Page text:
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Capsule Endoscopy

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Capsule Endoscopy

Endoscopy is now too easy thanks to the capsule endoscopy that is used to identify diseases of small intestine and colon. "Capsule endoscopy", one of the newest methods used to examine ulcers, polyps, cancer or other abnormal formations located in small intestines and colon, is the most advanced technology.


Pain-free and Safe Endoscopy

Endoscopy is now too easy thanks to the capsule endoscopy that is used to identify diseases of small intestine and colon. "Capsule endoscopy", one of the newest methods used to examine ulcers, polyps, cancer or other abnormal formations located in small intestines and colon, is the most advanced technology.

Capsule colonoscopy extended the intended use of this modality, as a tiny capsule with a tiny camera swallowed by the patient enables doctors to evaluate the entire digestive tract.

Capsule enteroscopy: a capsule (measures 1x3 cm (11 mm x 26 mm) and weighs only 4 g) equipped with a mini robot or a tiny camera and a micro-chip is swallowed 8 to 12 hours after the patient stops eating and drinking; the capsule travels along the digestive tract and captures images and eventually, the capsule is passed together with stool. Although it travels through the entire digestive tract, it is principally reserved for small intestines that cannot be evaluated with gastroscopy and colonoscopy.

The digital images captured and recorded by the micro-chip of the capsule are transmitted to the mobile phone sized recorder device (similar to a radio) and finally, the images are reviewed in detail in a computer.

Standard capsules capture two images per second, while this advanced capsules captures up to 18 images per second and around 50,000 images per hour with 8x magnification. The capsule has 1450 projection angles and it can identify objects measuring only 0.1 mm in diameter and tissues down to 20-mm depth.

The bowel should be prepared using elementary diet, laxatives, sodium phosphate, polyethylene glycol (PEG) and mannitol one day before the capsule enteroscopy.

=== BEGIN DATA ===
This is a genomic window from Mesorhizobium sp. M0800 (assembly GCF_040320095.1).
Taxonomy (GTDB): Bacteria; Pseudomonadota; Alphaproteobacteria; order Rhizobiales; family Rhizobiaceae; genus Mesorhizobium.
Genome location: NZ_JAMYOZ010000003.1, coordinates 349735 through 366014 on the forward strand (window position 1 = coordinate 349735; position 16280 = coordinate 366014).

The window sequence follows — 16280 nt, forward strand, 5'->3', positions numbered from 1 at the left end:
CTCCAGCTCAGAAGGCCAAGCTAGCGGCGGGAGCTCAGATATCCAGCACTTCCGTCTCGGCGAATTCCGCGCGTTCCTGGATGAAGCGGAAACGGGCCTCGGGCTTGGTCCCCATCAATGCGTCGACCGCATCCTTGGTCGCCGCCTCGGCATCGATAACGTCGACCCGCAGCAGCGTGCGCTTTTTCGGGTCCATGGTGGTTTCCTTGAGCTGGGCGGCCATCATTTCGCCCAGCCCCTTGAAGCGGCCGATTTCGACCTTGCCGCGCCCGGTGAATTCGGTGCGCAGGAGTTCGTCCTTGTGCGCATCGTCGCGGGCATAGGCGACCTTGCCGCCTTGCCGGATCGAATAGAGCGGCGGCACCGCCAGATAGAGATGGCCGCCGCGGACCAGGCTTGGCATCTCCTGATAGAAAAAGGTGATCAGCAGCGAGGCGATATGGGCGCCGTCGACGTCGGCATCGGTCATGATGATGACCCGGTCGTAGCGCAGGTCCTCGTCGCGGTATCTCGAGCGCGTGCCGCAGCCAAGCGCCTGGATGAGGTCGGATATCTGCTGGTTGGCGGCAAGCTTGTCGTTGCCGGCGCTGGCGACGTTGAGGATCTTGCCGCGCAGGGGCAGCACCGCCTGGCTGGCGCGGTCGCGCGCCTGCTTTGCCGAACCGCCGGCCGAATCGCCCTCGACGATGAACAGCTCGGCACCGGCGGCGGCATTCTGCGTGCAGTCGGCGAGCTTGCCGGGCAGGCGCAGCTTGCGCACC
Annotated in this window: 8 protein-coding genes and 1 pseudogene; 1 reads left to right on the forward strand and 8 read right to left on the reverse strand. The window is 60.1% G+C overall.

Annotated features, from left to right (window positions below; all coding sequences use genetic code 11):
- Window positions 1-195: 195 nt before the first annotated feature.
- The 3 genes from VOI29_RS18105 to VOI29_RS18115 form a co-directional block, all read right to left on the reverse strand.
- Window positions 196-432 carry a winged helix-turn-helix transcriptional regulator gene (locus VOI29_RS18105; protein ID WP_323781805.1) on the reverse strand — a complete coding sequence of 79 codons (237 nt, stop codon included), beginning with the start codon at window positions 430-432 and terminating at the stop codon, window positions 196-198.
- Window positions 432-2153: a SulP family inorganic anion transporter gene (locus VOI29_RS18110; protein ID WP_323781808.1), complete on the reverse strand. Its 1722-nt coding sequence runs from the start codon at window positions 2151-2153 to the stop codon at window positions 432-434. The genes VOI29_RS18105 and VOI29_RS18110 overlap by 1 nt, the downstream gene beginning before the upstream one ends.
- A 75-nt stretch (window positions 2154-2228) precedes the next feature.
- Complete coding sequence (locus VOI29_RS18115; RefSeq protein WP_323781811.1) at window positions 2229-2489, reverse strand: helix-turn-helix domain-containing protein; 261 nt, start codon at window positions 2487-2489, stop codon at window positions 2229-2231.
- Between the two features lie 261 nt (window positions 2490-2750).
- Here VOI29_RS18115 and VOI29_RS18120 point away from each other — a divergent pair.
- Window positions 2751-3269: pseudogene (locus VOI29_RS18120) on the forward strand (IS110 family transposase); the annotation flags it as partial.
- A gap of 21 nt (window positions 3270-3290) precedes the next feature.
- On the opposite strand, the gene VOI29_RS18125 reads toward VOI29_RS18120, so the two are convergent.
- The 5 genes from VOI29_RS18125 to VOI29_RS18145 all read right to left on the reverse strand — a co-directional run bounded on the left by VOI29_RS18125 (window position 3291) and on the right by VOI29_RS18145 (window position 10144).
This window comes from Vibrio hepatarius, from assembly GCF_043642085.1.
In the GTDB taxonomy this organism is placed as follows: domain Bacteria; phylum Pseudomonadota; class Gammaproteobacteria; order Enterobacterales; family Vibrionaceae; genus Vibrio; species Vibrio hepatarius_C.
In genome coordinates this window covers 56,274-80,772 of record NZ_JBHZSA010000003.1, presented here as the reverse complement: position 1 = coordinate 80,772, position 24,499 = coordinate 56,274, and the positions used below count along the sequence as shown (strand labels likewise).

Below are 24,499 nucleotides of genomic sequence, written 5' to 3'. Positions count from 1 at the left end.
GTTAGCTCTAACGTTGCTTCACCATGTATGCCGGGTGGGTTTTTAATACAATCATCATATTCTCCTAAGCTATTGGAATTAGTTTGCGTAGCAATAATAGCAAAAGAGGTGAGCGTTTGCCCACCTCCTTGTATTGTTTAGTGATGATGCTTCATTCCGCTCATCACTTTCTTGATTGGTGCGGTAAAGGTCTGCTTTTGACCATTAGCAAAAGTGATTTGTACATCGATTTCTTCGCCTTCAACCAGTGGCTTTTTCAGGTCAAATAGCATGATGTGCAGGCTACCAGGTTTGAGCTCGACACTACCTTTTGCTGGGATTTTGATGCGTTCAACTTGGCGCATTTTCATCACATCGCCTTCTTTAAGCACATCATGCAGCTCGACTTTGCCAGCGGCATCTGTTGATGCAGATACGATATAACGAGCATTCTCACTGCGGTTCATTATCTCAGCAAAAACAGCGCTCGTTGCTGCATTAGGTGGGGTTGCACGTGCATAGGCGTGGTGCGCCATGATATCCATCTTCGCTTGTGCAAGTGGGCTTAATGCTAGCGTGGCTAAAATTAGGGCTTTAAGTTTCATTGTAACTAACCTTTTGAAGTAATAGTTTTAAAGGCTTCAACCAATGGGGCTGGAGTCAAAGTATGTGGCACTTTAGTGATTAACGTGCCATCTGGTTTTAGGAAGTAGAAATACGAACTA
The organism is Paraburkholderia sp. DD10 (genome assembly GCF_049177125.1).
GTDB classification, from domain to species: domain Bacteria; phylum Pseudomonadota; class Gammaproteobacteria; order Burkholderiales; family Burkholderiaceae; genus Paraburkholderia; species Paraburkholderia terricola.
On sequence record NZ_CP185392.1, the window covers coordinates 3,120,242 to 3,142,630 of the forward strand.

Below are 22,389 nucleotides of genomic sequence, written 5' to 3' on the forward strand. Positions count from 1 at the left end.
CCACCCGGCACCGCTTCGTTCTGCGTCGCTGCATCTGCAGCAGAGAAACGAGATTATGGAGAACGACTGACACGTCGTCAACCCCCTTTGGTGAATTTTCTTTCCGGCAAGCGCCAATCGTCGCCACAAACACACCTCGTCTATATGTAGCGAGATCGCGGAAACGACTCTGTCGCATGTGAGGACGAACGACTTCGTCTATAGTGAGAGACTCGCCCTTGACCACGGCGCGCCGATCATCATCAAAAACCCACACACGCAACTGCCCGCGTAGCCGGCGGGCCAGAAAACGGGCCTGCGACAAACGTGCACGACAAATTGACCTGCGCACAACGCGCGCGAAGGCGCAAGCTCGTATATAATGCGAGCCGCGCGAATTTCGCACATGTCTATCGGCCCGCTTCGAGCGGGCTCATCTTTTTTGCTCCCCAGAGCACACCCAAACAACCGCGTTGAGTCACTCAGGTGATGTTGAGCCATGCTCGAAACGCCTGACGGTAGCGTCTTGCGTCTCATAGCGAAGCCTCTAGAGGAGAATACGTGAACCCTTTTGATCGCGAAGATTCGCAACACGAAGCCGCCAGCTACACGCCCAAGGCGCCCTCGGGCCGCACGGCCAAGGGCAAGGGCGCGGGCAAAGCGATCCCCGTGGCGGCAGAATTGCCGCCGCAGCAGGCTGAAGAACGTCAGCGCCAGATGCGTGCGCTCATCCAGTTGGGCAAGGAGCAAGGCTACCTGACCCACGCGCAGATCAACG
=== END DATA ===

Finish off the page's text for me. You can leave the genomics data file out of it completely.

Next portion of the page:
How is capsule endoscopy performed?

After preparations are started and completed one day ago, the patient should be fasting for a particular time while presenting to the gastroenterology department; the recorder part of the camera is attached to the waist belt. The capsule is swallowed with a glass of water. Patients are allowed to drink water 2 hours after the capsule is swallowed and to eat liquid foods, such as soup, 4 hours later. Meanwhile, the patient can resume routine daily living. The patient brings the recorder device to the hospital 12 hours after the recording is started. The capsule leaves the stomach behind at 48 ± 52 minutes, the small intestine and the caecum at 276 ± 79 minutes. The capsule is excreted from the body in stool 24 hours later on average. Imaging procedures, such as MRI, are contraindicated in this 24-hour period.

"Capsule colonoscopy" is one of the newest methods used to examine ulcers, polyps, cancer or other abnormal formations located in small intestines and colon in addition to the colonoscopy, the most advanced technology.

In this method, a camera, equal to a vitamin pill in size, is swallowed by the patient and the images captured by the capsule are transmitted to a device that is attached to the waist belt of the patient.  Comparing to capsule enteroscopy, capsule colonoscopy has two cameras, one in the front and one at the back. Thus, images of both sides are captured and even small lesions can be imaged. Next, those images are reviewed in detail on computer screen. The capsule stays in the body for approximately 12 hours and excreted in the stool. The patient does not need to stay at hospital. This method is an optimal alternative for patients who cannot be sedated, patients with respiratory distress and patients who refuse standard colonoscopy.

Colonic cleansing with diet and medications is also a necessity for capsule colonoscopy. Next, the patient visits the hospital in the procedure day and swallows the capsule in size of relatively large vitamin pill. A mobile phone-sized receiver device is attached to the waist belt of the patient. The patient may go to home and rest thereafter. Patient can eat meal. Patient visits the hospital again at afternoon and the receiver is handed back. Gastroenterologists review the recorded images and make necessary examinations.